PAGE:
How to Challenge Items on Your Credit Reports

Written By Mary Beth Eastman
Last updated November 26, 2019

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August 27, 2019

Simple. Thrifty. Living.

Everyone from consumers to banks relies on credit bureaus to give them accurate information. Unfortunately, the three major credit bureaus (TransUnion, Experian, and Equifax) make serious mistakes that can ruin your credit rating.

One study by the Federal Trade Commission found that 26% of credit reports contain mistakes. And in a follow-up study, the FTC found that most who reported an error believe at least one disputed item on their report is still inaccurate.

Mistakes often happen when someone has a name or Social Security number similar to yours. It may not seem fair, but it’s your responsibility to challenge inaccurate items on your credit reports.

Follow these step-by-step instructions to challenge items on your credit report and get the credit rating you deserve.

Check Your Credit Reports Annually

You can’t challenge an item you don’t know about. Check your credit reports annually and comb through them for errors.

All credit bureaus will give you a free copy of your credit report. You must request your copy, though.

Report Errors to the Credit Bureaus

An error may not appear on reports from all three credit bureaus. When you find a mistake, report it to the company that has made the error.

You can file disputes online. Start by visiting the offending credit bureaus website, finding the dispute page, and submitting a formal complaint that clearly identifies the error.

Write a Letter Disputing Errors

Although credit bureaus make it relatively simple to dispute errors online, you may want to write a letter that gives them more information.

In your letter, include:

  • The name of the company that submitted the error.
  • The type of error (late payment, lien, etc.).
  • Why you believe the item shouldn’t be on your credit report.
  • Any evidence you have to support your claim.
  • A request for correction or deletion.

You should also send a copy of your letter to the business or institution.

Make sure you keep copies of everything you send!

Wait While the Credit Bureau Investigates

Federal law requires credit bureaus to start investigating your claim within 30 days. The bureau may not reach a conclusion for 90 days, though.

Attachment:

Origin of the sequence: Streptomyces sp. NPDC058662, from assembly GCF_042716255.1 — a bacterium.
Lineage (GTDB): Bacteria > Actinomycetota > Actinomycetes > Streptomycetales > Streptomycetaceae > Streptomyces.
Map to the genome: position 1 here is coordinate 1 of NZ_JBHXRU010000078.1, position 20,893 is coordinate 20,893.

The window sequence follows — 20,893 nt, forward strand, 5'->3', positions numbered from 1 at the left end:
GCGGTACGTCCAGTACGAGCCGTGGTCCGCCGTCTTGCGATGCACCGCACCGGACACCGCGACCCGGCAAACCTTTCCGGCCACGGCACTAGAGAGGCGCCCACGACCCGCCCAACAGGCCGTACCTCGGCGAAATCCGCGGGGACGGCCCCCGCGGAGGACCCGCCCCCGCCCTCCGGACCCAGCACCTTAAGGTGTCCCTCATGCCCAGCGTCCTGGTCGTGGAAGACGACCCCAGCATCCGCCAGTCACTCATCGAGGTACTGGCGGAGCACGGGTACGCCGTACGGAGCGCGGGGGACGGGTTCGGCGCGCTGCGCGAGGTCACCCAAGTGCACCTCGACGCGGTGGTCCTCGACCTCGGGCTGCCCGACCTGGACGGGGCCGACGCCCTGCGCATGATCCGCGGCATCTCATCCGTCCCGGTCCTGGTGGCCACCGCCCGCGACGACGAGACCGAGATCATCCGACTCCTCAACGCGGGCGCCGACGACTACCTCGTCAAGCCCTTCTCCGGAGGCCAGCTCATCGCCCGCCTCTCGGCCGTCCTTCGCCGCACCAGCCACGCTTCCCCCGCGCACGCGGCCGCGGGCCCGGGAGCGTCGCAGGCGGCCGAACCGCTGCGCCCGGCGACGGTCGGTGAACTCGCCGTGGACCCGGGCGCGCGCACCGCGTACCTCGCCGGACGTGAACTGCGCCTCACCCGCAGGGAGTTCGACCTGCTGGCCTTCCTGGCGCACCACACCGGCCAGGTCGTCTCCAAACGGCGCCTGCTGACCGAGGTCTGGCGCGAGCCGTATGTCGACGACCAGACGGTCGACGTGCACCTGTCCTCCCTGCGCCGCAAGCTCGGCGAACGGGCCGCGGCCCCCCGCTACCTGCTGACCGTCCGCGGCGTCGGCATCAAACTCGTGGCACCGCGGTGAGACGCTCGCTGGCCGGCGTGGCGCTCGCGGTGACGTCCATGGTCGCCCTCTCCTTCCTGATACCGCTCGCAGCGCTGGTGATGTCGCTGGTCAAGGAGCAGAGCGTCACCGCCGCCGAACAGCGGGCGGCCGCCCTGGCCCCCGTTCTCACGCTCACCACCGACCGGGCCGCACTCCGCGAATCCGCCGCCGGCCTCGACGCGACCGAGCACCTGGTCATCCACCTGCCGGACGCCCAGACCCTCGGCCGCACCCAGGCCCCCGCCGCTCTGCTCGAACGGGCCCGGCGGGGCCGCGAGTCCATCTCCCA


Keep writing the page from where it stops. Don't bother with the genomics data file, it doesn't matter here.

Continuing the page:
Prepare to wait for a response. Credit bureaus often take their time with these matters.

In some cases, the credit bureaus may decide to leave mistaken items on your credit report. You know the item doesn’t belong, but it will likely stay there for a few years.

If this happens, ask the credit bureau to include a statement of dispute. That way, anyone looking at your credit history will know that you take issue with the item.

You probably won’t get very far arguing with credit bureaus. They hold all of the power in this situation.

When a credit bureau’s investigation doesn’t resolve the issue, you should consider using a credit repair professional.

The top credit repair companies have a lot of experience negotiating with credit bureaus and creditors. Many of them also have lawyers that can put pressure on bureaus. Check out our credit repair reviews to find a service that is right for you.

Before you hire a credit repair professional, make sure you research the company to avoid scams. You can find reliable reviews on the Better Business Bureau website. You can also read reviews posted on other websites.

About the Author

Mary Beth Eastman

Mary Beth Eastman serves as the content manager for Simple. Thrifty. Living, where she is dedicated to helping readers use money and credit wisely. Mary Beth believes that access to the right financial information paired with a growth mindset are essential tools for getting out of debt and building wealth. Mary Beth has a degree in Journalism from Bowling Green State University and has focused her 20-year journalism career on putting readers front and center, carefully considering their concerns and presenting information that will help them in their everyday lives. She has won numerous statewide journalism awards. Her writing on personal finance as been featured on numerous websites in addition to Simple. Thrifty. Living, including Huffington Post and Lexington Law blog. Mary Beth resides in Pittsburgh, Pa., with her family and two rescue dogs.

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